New York City Department of Transportation (DOT) Commissioner Janette Sadik-Khan, and Bike New YorkPresident and CEO Ken Podziba today joined Brooklyn students from P.S. 89 and I.S. 302 in Cypress Hills in a Bike to School Day ride to highlight bike riding as a safe, healthy and easy way to get around the city. DOT and Bike New York also announced that they are developing a new how-to manual to help any school citywide create and plan its own Bike to School Day to promote bicycling as a way to get to school any day of the year. With the support of the City Department of Education, Bike New York led a “Bike Safe, Bike Smart” assembly to teach bike safety and the rules of road to students at I.S. 302 and grades 6-8 at P.S. 89. DOT also provided and fitted helmets to students signed up for Bike to School Day while the Department of Health and Mental Hygiene (DHMH) arranged for loaned bikes from nonprofit Recycle-a-Bicycle. The DOT-led ride included four routes, each covering nearly a mile. The Commissioner and Podziba greeted the students, teachers and other school officials as they arrived at I.S. 302.
“Our city’s streets consistently are making the grade for safety as we work harder than ever to make them even safer for New Yorkers of all ages,” said Commissioner Sadik-Khan. “We are teaching the next generation of New Yorkers how to get the most out of our streets by showing bikes can be a fast, fun and safe way to get to school.”
“Bike to School Dayis intended to show parents and the school community that bicycling can be a healthy, convenient and green transportation choice for people of all ages,” said Ken Podziba, President and CEO of Bike New York. “We encourage kids to ride through our educational programs, and Bike to School Day is certainly one of our most exciting endeavors. It epitomizes Bike New York ’s goals and highlights our enthusiasm for collaborating with like-minded organizations such as NYC DOT and the Department of Health and Mental Hygiene.”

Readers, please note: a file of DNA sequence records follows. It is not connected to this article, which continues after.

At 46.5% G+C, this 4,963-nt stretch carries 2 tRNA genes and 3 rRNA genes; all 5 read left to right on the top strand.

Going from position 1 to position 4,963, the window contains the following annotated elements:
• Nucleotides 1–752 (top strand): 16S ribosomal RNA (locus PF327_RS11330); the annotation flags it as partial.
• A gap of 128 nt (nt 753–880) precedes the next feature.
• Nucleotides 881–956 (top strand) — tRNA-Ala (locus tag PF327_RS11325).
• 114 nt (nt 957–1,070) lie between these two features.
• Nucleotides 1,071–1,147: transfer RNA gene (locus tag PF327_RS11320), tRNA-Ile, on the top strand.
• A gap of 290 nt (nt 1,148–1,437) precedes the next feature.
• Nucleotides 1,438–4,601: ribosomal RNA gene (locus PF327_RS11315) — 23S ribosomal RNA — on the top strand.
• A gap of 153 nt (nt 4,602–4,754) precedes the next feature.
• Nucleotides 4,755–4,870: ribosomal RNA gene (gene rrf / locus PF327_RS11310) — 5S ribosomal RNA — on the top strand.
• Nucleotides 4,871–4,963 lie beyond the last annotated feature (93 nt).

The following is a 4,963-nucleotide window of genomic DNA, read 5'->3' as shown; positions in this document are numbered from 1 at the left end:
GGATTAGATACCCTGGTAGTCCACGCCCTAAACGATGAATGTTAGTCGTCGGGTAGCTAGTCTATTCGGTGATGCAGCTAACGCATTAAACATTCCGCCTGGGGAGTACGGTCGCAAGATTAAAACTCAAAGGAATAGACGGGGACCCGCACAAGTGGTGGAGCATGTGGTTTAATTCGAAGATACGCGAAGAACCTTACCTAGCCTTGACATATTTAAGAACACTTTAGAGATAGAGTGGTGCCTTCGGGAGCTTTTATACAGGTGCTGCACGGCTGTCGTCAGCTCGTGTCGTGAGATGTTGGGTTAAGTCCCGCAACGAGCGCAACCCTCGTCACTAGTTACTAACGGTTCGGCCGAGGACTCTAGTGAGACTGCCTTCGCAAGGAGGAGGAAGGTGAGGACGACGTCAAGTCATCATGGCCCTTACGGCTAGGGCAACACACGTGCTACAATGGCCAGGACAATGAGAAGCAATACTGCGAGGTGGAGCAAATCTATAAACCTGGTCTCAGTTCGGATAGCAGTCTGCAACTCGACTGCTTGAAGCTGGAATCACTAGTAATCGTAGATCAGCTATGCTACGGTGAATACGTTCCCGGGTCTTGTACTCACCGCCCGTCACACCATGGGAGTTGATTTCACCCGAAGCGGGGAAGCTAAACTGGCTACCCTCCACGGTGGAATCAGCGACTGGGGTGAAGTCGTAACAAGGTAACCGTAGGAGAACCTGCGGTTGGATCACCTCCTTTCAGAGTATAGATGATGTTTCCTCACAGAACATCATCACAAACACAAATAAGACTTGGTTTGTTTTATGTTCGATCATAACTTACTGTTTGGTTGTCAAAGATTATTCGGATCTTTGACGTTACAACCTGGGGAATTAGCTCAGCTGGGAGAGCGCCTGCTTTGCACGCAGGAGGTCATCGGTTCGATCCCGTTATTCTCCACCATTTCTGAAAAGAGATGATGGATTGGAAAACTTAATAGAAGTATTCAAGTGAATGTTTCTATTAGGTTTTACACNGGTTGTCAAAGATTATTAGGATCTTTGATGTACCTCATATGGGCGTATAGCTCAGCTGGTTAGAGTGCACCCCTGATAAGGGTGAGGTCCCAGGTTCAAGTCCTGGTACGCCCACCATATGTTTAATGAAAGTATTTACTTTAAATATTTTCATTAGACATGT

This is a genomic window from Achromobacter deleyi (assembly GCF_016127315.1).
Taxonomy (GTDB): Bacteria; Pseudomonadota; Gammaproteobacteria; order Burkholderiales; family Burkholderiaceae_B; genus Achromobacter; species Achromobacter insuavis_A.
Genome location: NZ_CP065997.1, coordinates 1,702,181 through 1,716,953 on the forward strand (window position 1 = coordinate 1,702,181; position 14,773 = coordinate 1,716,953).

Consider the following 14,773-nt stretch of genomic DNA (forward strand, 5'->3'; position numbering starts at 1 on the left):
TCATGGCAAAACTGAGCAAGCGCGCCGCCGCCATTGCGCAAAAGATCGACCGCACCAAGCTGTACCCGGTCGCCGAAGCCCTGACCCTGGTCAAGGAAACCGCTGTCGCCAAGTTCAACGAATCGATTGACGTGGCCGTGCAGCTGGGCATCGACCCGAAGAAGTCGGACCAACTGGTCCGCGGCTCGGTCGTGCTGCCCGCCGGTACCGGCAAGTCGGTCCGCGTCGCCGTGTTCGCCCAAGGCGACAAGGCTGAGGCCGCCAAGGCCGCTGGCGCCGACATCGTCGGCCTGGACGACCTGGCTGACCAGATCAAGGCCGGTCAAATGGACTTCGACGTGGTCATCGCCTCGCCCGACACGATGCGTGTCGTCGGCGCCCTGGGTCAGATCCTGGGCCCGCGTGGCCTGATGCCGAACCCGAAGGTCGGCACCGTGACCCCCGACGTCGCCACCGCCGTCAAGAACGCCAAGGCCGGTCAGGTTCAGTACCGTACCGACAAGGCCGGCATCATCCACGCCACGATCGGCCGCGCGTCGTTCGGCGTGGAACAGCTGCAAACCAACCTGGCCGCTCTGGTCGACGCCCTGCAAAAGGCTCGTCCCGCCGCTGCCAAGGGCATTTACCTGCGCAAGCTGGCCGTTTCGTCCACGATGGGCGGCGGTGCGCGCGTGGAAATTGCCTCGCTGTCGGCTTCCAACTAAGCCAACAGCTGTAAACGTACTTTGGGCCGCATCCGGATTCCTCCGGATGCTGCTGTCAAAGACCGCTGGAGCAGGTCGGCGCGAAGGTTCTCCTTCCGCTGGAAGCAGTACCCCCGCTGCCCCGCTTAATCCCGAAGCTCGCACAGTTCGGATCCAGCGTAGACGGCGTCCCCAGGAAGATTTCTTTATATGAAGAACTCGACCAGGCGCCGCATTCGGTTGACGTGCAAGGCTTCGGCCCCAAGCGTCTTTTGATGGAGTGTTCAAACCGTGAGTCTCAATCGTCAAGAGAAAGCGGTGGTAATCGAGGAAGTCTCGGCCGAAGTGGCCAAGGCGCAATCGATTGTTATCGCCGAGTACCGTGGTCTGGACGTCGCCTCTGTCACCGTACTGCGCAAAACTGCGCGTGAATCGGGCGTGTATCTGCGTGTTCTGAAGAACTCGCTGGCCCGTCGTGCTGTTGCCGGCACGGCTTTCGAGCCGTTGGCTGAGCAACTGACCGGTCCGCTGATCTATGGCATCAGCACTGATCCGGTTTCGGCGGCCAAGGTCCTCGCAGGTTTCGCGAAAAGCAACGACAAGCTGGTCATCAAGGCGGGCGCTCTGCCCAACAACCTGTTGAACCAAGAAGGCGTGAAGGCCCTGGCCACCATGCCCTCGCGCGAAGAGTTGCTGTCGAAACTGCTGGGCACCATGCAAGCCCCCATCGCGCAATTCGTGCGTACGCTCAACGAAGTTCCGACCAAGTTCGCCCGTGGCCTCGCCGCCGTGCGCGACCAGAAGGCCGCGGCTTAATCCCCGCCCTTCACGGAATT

In May 2010, DOT and BikeNew York introduced the first Bike to School Day ride with students at Brooklyn’s M.S. 51 in Park Slope, capping off a week of bike safety and education programming. According to DOT’s latest Sustainable Streets Index, commuter cycling increased 262% in New York City from 2000 to 2010 as the City has reached new milestones in safety. The last four years are the safest on record since the City began tracking data on traffic fatalities. In its landmark Pedestrian Safety Report and Action Plan, DOT found that streets with bike lanes are 40% less deadly for pedestrians, underscoring the important role the 500 miles of on-street bike lanes has in improving safety for everyone, whether they’re walking, bicycling or in a vehicle.
DOT also is increasing its safety education and outreach efforts by targeting pedestrians, cyclists and motorists and highlighting each group’s role and responsibilities for sharing the roadways. In addition to the Bike Smart seminars, DOT conducts bike education at the community level and citywide, and launched its “Don’t Be A Jerk” advertising campaign to call attention to several key rules for bike safety. The agency also continues to fit and distribute helmets, bike lights and bells, and other education materials on safe, responsible riding.
For more information, visit www.nyc.gov.